Well, that’s a rallying cry if I ever heard one.  And with a pedigree like Warner’s to back it up, maybe the various power-players will listen.  Even if they don’t, Warner writes, “We’re tapping on industry doors and witnessing some acceptance and some pushback, but, since we’re here to stay, we’ll just let our books do the talking.”  Powerful stuff.  To read the rest of Warner’s article, click here.



As a self-publishing author, you may find it helpful to stay up-to-date on the trends and news related to the self-publishing industry.This will help you make informed decisions before, during and after the self-publishing process, which will lead to a greater self-publishing experience. To help you stay current on self-publishing topics, simply visit our blog every Monday to find out the hottest news. If you have other big news to share, please comment below.

KellyABOUT KELLY SCHUKNECHT: Kelly Schuknecht is the Executive Vice President of Outskirts Press. In addition to her contributions to the Outskirts Press blog at, Kelly and a group of talented marketing experts offer book marketing services, support, and products to not only published Outskirts Press authors, but to all authors and professionals who are interested in marketing their books and/or careers. Learn more about Kelly on her blog,

Why the Digital Census Matters : A Retrospective

Here on Self Publishing Advisor, we strive not just to keep up with the current trends, but to try and keep a little ahead of the curve–which is why I spent the last five weeks unpacking the results of The Bookseller’s 2015 Digital Census (as described in the FutureBook).  For those of you who are perhaps checking in for the first time, The FutureBook collates information from those involved in the digital publishing industry (whether through traditional or “indie” means) and summarizes the top five current market trends.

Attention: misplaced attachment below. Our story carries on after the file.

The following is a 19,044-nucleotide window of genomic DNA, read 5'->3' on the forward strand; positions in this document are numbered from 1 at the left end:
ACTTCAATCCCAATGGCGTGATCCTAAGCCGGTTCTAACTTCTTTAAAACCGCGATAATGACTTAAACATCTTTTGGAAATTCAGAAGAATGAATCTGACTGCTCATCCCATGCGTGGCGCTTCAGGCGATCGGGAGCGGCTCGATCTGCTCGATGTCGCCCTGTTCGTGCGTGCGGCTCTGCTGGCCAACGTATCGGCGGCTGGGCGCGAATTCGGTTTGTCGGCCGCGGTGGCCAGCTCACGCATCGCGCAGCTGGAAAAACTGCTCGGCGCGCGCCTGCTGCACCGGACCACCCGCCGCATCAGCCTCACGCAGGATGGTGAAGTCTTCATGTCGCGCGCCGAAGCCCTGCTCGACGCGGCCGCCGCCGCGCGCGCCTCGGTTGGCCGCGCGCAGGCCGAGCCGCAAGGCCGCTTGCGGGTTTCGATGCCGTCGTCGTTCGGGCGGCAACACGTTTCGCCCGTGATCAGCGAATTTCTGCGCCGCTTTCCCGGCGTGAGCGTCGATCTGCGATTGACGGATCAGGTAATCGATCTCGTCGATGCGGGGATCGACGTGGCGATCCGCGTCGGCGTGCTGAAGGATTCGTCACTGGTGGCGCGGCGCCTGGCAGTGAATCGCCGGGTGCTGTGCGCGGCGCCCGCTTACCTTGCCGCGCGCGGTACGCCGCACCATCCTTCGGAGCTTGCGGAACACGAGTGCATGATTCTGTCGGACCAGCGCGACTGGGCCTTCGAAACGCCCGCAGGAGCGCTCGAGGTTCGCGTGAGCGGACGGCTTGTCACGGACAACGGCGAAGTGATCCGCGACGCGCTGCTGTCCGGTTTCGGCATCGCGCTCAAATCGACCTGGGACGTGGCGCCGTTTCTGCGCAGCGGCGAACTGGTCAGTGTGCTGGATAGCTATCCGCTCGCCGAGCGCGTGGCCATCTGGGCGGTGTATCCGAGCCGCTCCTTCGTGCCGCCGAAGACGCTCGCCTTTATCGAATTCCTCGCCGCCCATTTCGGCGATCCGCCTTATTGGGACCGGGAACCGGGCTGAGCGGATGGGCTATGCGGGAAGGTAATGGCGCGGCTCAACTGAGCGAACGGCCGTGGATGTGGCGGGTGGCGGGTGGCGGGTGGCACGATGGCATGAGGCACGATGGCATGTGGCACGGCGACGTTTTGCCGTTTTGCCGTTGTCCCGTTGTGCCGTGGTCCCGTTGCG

[ I’ve broke down each trend, and you can find posts dedicated to each point linked at the far bottom of today’s article. ]

Reviewing the 2015 FutureBook and Digital Census findings has been a wonderful and enlightening experience for me–and hopefully it wasn’t entirely useless to you, as well!–but it’s not the whole picture.  It reflects our attitudes, hopes, and concerns at a specific, limited moment in time.  And ultimately, the FutureBook’s timeliness lends the material contained therein both its value and its constraints:

We need the Digital Census because without it, we wouldn’t know where our experiences as indie and self-publishing authors fit within a larger story–and we need the Digital Census to keep happening because there’s nothing static about the book industry.  As the FutureBook’s editors have said, the survey from which the Census information is collated was designed to “reflect how the sector is continuing to change [….] It asks [authors] what about what their perspective on the book business is, and how we can help them take their innovations to the next stage.”  Change is change, and digital publishing as well as self-publishing must continually reinvent itself to remain a force to be reckoned with.